US 2091800 A
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Patented Aug. 31, 1937 UNITED STATES PATENT OFFICE 2,091,800 METHOD OF HYDROGENATING ESTERS Homer Adkins, Karl Folkers, and Ralph Connor,
Madison, Wis., assignors to Rohm & Haas Company, Philadelphia, Pa.
No Drawing. Application September 15, 1931, Serial 563,000
11 Claims. (Cl. 260-156) This invention relates to catalysts and catalytic hydrogenation of esters. And even better results processes and comprises particularly the hydro-- are obtained when the catalyst contains also genatiOn of esters to alcohols in the liquid phase oxides of one or more alkalies and/or alkaline in the presence of highly efiicient catalysts conearths, particularly barium, calcium or magnetaining oxides of copper with or without oxides sium oxide. The yields are much greater and 5 of other hydrogenating metals, oxides of one or the time less than when other known catalysts more acid-forming metals, with or without oxides or processes are employed. For example the of alkalies or alkaline earths, especially the use in nickel catalyst obtained by reducing nickelsuch processes of catalysts containing oxides of chromium oxides catalyzed the hydrogenation of copper and chromium and including for improved ethyl laurate to the extent of only 40% after 10 results oxides of barium, calcium or magnesium. seven hours at 250 C. A catalyst such as de- In copending application Serial No. 593,190 scribed by us catalyzed the hydrogenation of filed Feb. 15, 1932 there are described methods of .ethyl laurate to the extent of substantially 100% preparing catalysts suitable for use in this procafter 1.8 hours at 250 C.
ess. The instant application is not, however, The catalyst employed by us is not nearly so'15 to be confined to catalysts prepared by any special sensitive as nickel to sulfuror halogen-conmethod since our invention lies in the discovery taining impurities in the ester to be hydrogenated. of the great efliciency of these new type catalysts Its less sensitivity toward deactivation probably and their value in the hydrogenation of esters in accounts for the fact that it is much more active the liquid phase, after it has begun to act than is nickel. No 20 The only general method which has been used special apparatus such as a reduction furnace is for the reduction of esters to the corresponding needed in the Preparation of the Catalyst and it primary alcohols has been that involving the use need not be freshly prepared before use. The of sodium and alcohol. This process in its vacatalyst ready for use does not change on standrious modifications has been used in the transing in contact with air. In fact, it apparently 25 formation of a large variety of acids, through need not be treated with any more care than their esters, to the corresponding primary alcowould be accorded to such a reagent as sodium hols. This reaction, however, leaves much to be chloride. Less labor is involved in its preparadesired in many cases because of low yields, diftion and smaller quantities may be used for 3 ficulties of operation, and undesirable side rereductions than is the case with the nickel cataactions. In view of the importance of this reaclys A S p Of the catalyst y be use etion, a search for a catalyst and experimental peatedly, that is to say, it is not rapidly deacticonditions under which the reduction could be vated during use. brought about by the use of hydrogen has been As mentioned above it is immaterial for the in progress for some time. Recently this search purpose of our invention how the catalyst is pre- 35 has been successful and we have discovered a D e It y be Prepared as described by a r method whereby various types of esters may be in U. S. Patents 1,746,782 and 1,746,783. Suitable directly hydrogenated to the corresponding alcomethods of preparation are described in co-pendhols in excellent yields as indicated in the equaapplication serial 593,190 filed tion; 1932 a number of which we give here. All tem- 40 RCOOCzHs+2Hz=RCH2OH+C2H5OH f are centlgrad? The essence of our invention lies in the dis- Mature of copper barwm and chrommm Oxzdes covery that catalysts containing oxide of copper 3.5 g. of barium chromate and 17.9 g. of amwith or without oxides of other hydrogenating monium chromate were decomposed by heating in 45 metals, and oxides of one or more -acid-forming order to obtain barium and chromium oxides.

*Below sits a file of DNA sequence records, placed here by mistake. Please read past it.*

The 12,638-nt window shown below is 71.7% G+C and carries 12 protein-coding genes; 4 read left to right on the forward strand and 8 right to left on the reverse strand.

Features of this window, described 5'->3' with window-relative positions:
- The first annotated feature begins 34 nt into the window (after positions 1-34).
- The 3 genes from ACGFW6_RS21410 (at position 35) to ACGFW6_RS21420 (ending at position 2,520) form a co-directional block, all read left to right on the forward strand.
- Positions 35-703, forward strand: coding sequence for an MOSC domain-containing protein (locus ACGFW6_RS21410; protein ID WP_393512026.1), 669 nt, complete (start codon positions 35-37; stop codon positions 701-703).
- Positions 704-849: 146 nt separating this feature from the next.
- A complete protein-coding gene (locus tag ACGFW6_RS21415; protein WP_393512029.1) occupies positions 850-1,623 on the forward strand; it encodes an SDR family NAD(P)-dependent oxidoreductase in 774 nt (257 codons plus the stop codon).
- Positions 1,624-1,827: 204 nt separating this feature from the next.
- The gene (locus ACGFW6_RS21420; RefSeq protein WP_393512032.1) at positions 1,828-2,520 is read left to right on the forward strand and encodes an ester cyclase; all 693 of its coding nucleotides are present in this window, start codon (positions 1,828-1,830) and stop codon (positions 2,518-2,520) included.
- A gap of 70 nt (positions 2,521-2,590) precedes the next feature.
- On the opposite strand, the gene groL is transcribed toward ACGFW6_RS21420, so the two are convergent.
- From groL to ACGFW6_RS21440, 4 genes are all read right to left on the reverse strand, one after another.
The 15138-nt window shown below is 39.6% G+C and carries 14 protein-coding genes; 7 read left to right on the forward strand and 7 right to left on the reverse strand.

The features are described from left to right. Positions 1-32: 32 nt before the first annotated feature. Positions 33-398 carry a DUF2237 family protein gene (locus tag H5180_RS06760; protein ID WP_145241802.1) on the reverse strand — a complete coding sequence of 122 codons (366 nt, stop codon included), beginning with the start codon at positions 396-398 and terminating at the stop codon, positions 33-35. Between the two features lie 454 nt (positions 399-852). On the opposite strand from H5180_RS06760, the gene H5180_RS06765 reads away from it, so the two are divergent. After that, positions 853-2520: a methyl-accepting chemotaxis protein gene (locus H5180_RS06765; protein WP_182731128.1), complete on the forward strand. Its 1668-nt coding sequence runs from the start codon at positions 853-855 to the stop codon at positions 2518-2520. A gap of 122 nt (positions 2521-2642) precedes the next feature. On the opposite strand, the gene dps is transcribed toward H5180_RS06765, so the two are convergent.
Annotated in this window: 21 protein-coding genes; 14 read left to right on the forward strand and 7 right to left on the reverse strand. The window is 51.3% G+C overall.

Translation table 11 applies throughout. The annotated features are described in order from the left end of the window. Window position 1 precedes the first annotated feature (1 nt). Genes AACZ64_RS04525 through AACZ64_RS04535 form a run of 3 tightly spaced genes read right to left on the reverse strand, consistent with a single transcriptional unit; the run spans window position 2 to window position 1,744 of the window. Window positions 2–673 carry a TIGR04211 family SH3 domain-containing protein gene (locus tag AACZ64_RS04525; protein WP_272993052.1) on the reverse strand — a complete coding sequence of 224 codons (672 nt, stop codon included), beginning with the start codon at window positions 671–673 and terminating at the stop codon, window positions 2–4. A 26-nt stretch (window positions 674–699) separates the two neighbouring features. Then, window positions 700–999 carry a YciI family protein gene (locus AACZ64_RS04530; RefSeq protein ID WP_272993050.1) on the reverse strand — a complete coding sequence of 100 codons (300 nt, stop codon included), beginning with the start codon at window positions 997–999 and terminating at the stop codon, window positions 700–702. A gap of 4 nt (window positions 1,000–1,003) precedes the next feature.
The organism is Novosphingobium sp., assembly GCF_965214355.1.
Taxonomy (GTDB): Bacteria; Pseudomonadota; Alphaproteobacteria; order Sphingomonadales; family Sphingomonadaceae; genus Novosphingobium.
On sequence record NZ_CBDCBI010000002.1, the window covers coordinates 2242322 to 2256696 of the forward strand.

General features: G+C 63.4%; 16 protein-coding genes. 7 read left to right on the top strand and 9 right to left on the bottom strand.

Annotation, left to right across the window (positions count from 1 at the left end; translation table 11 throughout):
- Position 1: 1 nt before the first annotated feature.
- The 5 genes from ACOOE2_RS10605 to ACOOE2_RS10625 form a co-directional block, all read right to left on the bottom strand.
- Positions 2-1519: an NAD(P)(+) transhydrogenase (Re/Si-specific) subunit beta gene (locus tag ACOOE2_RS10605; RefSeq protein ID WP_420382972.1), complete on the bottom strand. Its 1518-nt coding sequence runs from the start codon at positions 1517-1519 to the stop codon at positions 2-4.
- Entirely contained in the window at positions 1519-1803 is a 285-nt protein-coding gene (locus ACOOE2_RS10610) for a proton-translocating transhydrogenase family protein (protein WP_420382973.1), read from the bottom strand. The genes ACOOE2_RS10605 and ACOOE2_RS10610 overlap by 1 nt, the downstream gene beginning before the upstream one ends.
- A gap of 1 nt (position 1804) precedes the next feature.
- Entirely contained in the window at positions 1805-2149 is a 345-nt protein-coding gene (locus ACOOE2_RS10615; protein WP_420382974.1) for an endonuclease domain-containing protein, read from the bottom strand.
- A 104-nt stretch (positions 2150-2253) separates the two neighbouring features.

- metals, especially chromium oxide operate in liq- The resulting mixture ,was then thoroughly 1 uid phase hydrogenation of esters to give results ground with 10.2 g. of copper oxide (Cu0). The vastly superior to those produced by any known resulting powder was suspended in cc. of 10% catalysts or process now used in liquid phaseacetic acid, filteredwashed with water and dried. 50
The mixture was then heated at 450' to: minutes.
4 g. of this catalyst brought about 85% reduction of 0.17 mole of the ethyl ester of B-phenyl 5 propionic acid within 7.25 hrs. at 250 at 250 atmospheres pressure.
Mixture of copper and chromium oxide: 8 g. of copper oxide and 7.6 g. of chromium 10 oxide were ground together, and then heated for 5 minutes at 450.
From copper-calcium-ammonium-chromates of 28% ammonium hydroxide. The precipitate was filtered with suction, dried at 75-80 for 12 hours and decomposed in three portions in a casserole over a free flame. The mixture was constantly stirred and the decomposition carried out at the lowest temperature at which it proceeded spontaneously. The product after cooling was leached for minutes with 200 cc. of 10% acetic acid, filtered, washed with 200 cc. water in six portions and then pulverized. The weight of catalyst was 38 g.
2.5 g. of this catalyst brought about the hydro- 30 genation of ethyl phenyl acetate in 3 hours at 250, 250 atmospheres pressure giving a yield of 80% phenyl ethyl alcohol.
Precipitated carbonate catalyst 5.4 g. of barium nitrate (Ba(NOa)r) was dissolved in 50 cc. of boiling water.
77.2 g. of chromium nitrate (Cl'2(NO3)8' 151-120) was dissolved in 450 cc. of warm water.
100 g. of copper nitrate (Cu(NO:)a-3H:O) was 40 dissolved in 150 cc. of water.
94.4 g. of ammonium carbonate was dissolved in 535 cc. of water.